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Introduction:

About: I'm 21, and I have a profound interest in electronics, lasers and Geology.

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Step 1: Making the Forge

Step 2:

Step 3: Dank Memes

Step 4: Use Your Bum

Step 5: Lump

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    10 Discussions

    0
    lowtechlou
    lowtechlou

    8 years ago on Step 5

    FYI

    I would not forge REBAR...Rebar is usually a "NO SPEC" STEEL...that means it has a broad range of chemistry...that includes LEAD, it can have lead in the mix and the lead will come out in the forging process...and it will be inhaled by you...

    the same goes steel that is galvanized....

    0
    zhenderson
    zhenderson

    Reply 8 years ago on Step 5

    As a metallurgical engineer in training I strongly suggest Staying away from materials that you don"t Know of chemistry Also if heat strengthening is desired I suggest using a Critical cooling curve diagram, or a equilibrium phase diagram for your material to achieve correct temps for hardening

    0
    inund8
    inund8

    Reply 5 years ago on Step 5

    What about using steel from leaf springs on trucks?

    0
    K0m0nd0r
    K0m0nd0r

    Reply 2 years ago

    While springs typically do not have specs attributed to them, they are usually made of high carbon steel. Safer than rebar, but look into the spring, see if you can't find a composition sheet for it.

    0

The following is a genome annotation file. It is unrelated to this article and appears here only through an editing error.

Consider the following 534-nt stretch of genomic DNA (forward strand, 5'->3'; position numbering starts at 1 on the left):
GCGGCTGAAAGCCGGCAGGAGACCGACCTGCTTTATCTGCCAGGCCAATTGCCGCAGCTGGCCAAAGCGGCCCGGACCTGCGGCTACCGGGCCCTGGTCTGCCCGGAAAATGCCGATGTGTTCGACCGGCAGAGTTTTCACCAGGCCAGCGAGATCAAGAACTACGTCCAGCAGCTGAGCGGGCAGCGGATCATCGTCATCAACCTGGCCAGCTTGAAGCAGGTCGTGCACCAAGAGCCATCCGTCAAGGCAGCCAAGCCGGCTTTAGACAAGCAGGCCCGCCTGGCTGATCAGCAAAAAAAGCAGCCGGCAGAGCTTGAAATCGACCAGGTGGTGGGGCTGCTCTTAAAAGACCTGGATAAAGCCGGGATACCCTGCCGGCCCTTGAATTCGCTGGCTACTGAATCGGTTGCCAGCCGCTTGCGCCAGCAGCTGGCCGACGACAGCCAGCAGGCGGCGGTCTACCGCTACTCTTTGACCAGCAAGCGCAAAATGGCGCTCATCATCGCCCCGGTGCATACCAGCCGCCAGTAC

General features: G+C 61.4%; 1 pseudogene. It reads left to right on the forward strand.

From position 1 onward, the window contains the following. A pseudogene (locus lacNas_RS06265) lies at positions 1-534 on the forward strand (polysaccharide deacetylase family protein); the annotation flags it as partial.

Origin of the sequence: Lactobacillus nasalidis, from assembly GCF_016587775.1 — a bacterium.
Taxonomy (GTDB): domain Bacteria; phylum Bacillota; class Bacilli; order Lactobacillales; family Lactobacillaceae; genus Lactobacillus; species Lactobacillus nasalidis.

AJMansfield
    AJMansfield

    6 years ago on Introduction

    I object to the idea that "a leafblower will not work". I have used a leaf blower for this sort of thing several times, and it works great. You just need to make sure the air intakes are not blocked (set it on its side). If its too much air, just set it a little further away from the furnace/forge/grill air intake.

    0
    David•_•
    David•_•

    6 years ago

    This is so amazing. I'm going to start trying to forge weapons and I searched all over the Internet for this exact thing.
    Thank you.

    0
    Tim Temple
    Tim Temple

    7 years ago on Introduction

    The Big Box hardware stores rent tools and therefore have worn out jack hammer bits that are high grade steel.

    0
    Anonbonbon
    Anonbonbon

    8 years ago on Introduction

    This tutorial is perfect for me, I keep seeing all these complicated or specialized coal forge tutorials, and do they frustrate me!
    But this is awesome and super simple. I'll probably make this in my backyard today!

    Kickin' job man, hope you keep making more tutorials on this kinda stuff.

    BTW did you ever make a tutorial that was a little more in depth on making the tongs?

    0
    ironsmiter
    ironsmiter

    8 years ago on Introduction

    First, let me say, Welcome to the Big And Black metalworking family.
    You'll never look at jewelry instructables again :-)


    Unless you're making camping stakes, avoid rebar.
    Most of that stuff is LITERALLY junk steel. They take a random mix of steels and irons, that aren't used for anything else, mix it all up, turn it into bars, and roll it out with the ridge pattern.

    There ARE different grades of the stuff, some of which are very nice, but the normal stuff used in concrete construction... leave it for construction industry.

    "2. Leather gloves. The thicker, the better. I used some welding ones I had, and boy, do they help prevent burns a lot!"

    I use Gas Tungsten Arc(aka TIG) welding gloves for most smithing.
    The leather is thick enough to protect from sparks, and most sharp steel, but thin enough to give you a good feel for what you're doing.

    Yes, leather gloves are NICE to have. But don't rely on them for protecting you from burns. All they really do is DELAY the burn. If the metal is too hot to hold with your bare hand, either leave it attacked to the longer stock, and cut off LAST, or, use tongs.
    These safer practices, combined WITH gloves should make for many years of Happy Hammering.